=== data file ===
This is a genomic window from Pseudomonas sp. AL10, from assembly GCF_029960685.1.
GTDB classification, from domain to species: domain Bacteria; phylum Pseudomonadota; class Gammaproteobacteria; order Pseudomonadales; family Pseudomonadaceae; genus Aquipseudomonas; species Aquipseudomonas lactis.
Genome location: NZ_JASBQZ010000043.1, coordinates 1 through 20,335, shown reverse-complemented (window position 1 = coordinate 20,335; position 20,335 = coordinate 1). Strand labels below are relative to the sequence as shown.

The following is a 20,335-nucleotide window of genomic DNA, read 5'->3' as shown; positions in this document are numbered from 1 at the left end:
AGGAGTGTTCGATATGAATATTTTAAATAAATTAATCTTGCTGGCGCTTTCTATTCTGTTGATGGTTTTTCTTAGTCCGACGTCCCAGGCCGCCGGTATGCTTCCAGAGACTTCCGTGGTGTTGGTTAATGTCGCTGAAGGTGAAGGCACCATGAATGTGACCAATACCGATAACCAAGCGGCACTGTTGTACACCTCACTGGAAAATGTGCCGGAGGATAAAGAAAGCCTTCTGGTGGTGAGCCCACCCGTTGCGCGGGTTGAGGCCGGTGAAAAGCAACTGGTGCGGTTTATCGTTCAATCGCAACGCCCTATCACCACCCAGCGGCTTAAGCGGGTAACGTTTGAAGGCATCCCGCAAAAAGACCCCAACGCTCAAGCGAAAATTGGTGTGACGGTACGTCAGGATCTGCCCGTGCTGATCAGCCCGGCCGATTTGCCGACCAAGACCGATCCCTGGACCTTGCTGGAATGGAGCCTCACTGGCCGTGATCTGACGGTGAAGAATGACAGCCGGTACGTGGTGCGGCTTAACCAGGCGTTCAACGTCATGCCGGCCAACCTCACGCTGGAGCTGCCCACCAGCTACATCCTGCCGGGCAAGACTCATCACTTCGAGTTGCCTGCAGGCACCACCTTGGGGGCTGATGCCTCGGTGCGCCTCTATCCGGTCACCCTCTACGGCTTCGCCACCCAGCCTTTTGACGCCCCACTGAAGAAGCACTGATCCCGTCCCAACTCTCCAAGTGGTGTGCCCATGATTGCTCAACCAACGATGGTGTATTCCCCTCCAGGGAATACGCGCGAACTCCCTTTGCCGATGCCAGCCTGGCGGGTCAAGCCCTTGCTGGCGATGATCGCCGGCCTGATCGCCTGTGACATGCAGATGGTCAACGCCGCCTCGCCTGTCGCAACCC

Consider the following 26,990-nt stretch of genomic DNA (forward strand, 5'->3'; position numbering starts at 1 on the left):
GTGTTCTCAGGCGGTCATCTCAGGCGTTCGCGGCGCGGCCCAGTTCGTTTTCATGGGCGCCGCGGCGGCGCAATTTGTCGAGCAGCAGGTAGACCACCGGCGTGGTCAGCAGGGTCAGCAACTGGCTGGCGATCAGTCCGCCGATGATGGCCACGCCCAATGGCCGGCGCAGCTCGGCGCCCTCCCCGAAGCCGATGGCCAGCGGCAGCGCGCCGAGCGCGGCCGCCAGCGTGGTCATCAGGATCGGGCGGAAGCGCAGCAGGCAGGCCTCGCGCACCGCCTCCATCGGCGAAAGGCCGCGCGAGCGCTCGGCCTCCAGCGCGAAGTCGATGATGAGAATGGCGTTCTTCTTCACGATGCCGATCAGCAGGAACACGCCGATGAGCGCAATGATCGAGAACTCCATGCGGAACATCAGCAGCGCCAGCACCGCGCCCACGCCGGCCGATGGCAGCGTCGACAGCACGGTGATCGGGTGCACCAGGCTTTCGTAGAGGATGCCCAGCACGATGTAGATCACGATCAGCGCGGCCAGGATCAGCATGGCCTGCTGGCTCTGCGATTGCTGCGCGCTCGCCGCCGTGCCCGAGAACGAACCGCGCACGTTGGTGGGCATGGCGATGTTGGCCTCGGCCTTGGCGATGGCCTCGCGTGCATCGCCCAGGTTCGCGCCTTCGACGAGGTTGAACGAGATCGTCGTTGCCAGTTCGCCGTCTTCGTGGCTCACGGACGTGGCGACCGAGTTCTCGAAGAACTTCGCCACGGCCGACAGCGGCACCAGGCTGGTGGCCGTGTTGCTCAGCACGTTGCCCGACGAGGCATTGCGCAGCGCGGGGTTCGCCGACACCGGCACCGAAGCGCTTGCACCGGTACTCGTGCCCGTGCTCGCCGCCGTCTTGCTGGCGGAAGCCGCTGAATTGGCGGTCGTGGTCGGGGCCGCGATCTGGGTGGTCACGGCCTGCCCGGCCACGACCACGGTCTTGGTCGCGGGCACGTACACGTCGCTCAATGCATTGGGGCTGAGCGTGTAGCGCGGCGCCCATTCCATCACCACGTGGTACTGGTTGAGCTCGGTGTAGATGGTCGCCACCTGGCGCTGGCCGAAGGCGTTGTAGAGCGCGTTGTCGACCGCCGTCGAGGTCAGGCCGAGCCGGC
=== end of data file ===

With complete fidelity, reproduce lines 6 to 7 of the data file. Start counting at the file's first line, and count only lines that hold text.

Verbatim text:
Consider the following 26,990-nt stretch of genomic DNA (forward strand, 5'->3'; position numbering starts at 1 on the left):
GTGTTCTCAGGCGGTCATCTCAGGCGTTCGCGGCGCGGCCCAGTTCGTTTTCATGGGCGCCGCGGCGGCGCAATTTGTCGAGCAGCAGGTAGACCACCGGCGTGGTCAGCAGGGTCAGCAACTGGCTGGCGATCAGTCCGCCGATGATGGCCACGCCCAATGGCCGGCGCAGCTCGGCGCCCTCCCCGAAGCCGATGGCCAGCGGCAGCGCGCCGAGCGCGGCCGCCAGCGTGGTCATCAGGATCGGGCGGAAGCGCAGCAGGCAGGCCTCGCGCACCGCCTCCATCGGCGAAAGGCCGCGCGAGCGCTCGGCCTCCAGCGCGAAGTCGATGATGAGAATGGCGTTCTTCTTCACGATGCCGATCAGCAGGAACACGCCGATGAGCGCAATGATCGAGAACTCCATGCGGAACATCAGCAGCGCCAGCACCGCGCCCACGCCGGCCGATGGCAGCGTCGACAGCACGGTGATCGGGTGCACCAGGCTTTCGTAGAGGATGCCCAGCACGATGTAGATCACGATCAGCGCGGCCAGGATCAGCATGGCCTGCTGGCTCTGCGATTGCTGCGCGCTCGCCGCCGTGCCCGAGAACGAACCGCGCACGTTGGTGGGCATGGCGATGTTGGCCTCGGCCTTGGCGATGGCCTCGCGTGCATCGCCCAGGTTCGCGCCTTCGACGAGGTTGAACGAGATCGTCGTTGCCAGTTCGCCGTCTTCGTGGCTCACGGACGTGGCGACCGAGTTCTCGAAGAACTTCGCCACGGCCGACAGCGGCACCAGGCTGGTGGCCGTGTTGCTCAGCACGTTGCCCGACGAGGCATTGCGCAGCGCGGGGTTCGCCGACACCGGCACCGAAGCGCTTGCACCGGTACTCGTGCCCGTGCTCGCCGCCGTCTTGCTGGCGGAAGCCGCTGAATTGGCGGTCGTGGTCGGGGCCGCGATCTGGGTGGTCACGGCCTGCCCGGCCACGACCACGGTCTTGGTCGCGGGCACGTACACGTCGCTCAATGCATTGGGGCTGAGCGTGTAGCGCGGCGCCCATTCCATCACCACGTGGTACTGGTTGAGCTCGGTGTAGATGGTCGCCACCTGGCGCTGGCCGAAGGCGTTGTAGAGCGCGTTGTCGACCGCCGTCGAGGTCAGGCCGAGCCGGC